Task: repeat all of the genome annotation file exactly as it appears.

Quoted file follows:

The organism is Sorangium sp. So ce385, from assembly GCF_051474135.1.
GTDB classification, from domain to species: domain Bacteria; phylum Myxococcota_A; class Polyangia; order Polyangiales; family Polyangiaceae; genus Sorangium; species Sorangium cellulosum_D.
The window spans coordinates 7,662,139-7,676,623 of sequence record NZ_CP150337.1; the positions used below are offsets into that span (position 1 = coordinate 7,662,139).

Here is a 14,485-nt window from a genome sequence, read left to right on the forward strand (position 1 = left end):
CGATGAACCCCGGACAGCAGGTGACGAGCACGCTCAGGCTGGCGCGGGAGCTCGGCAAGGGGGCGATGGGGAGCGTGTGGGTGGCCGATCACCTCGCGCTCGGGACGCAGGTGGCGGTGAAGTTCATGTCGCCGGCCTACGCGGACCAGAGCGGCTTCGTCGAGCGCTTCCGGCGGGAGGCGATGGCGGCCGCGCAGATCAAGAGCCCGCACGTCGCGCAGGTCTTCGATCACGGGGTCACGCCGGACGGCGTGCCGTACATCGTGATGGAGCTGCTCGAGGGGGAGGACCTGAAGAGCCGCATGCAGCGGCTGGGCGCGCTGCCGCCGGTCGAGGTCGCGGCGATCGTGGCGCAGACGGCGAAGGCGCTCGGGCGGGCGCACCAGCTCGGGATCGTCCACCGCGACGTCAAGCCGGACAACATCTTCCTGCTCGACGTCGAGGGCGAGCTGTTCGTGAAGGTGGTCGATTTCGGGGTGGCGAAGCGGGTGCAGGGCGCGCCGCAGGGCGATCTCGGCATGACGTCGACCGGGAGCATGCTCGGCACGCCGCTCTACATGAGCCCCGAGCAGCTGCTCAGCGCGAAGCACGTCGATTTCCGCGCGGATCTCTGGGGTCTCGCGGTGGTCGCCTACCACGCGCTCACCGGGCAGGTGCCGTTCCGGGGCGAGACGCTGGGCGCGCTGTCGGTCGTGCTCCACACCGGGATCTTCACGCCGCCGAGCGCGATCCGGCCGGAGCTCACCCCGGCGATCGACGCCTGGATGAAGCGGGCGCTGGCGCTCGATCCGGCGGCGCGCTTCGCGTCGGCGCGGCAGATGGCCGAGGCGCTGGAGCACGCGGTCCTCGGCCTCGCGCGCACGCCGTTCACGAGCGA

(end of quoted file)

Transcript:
The organism is Sorangium sp. So ce385, from assembly GCF_051474135.1.
GTDB classification, from domain to species: domain Bacteria; phylum Myxococcota_A; class Polyangia; order Polyangiales; family Polyangiaceae; genus Sorangium; species Sorangium cellulosum_D.
The window spans coordinates 7,662,139-7,676,623 of sequence record NZ_CP150337.1; the positions used below are offsets into that span (position 1 = coordinate 7,662,139).

Here is a 14,485-nt window from a genome sequence, read left to right on the forward strand (position 1 = left end):
CGATGAACCCCGGACAGCAGGTGACGAGCACGCTCAGGCTGGCGCGGGAGCTCGGCAAGGGGGCGATGGGGAGCGTGTGGGTGGCCGATCACCTCGCGCTCGGGACGCAGGTGGCGGTGAAGTTCATGTCGCCGGCCTACGCGGACCAGAGCGGCTTCGTCGAGCGCTTCCGGCGGGAGGCGATGGCGGCCGCGCAGATCAAGAGCCCGCACGTCGCGCAGGTCTTCGATCACGGGGTCACGCCGGACGGCGTGCCGTACATCGTGATGGAGCTGCTCGAGGGGGAGGACCTGAAGAGCCGCATGCAGCGGCTGGGCGCGCTGCCGCCGGTCGAGGTCGCGGCGATCGTGGCGCAGACGGCGAAGGCGCTCGGGCGGGCGCACCAGCTCGGGATCGTCCACCGCGACGTCAAGCCGGACAACATCTTCCTGCTCGACGTCGAGGGCGAGCTGTTCGTGAAGGTGGTCGATTTCGGGGTGGCGAAGCGGGTGCAGGGCGCGCCGCAGGGCGATCTCGGCATGACGTCGACCGGGAGCATGCTCGGCACGCCGCTCTACATGAGCCCCGAGCAGCTGCTCAGCGCGAAGCACGTCGATTTCCGCGCGGATCTCTGGGGTCTCGCGGTGGTCGCCTACCACGCGCTCACCGGGCAGGTGCCGTTCCGGGGCGAGACGCTGGGCGCGCTGTCGGTCGTGCTCCACACCGGGATCTTCACGCCGCCGAGCGCGATCCGGCCGGAGCTCACCCCGGCGATCGACGCCTGGATGAAGCGGGCGCTGGCGCTCGATCCGGCGGCGCGCTTCGCGTCGGCGCGGCAGATGGCCGAGGCGCTGGAGCACGCGGTCCTCGGCCTCGCGCGCACGCCGTTCACGAGCGA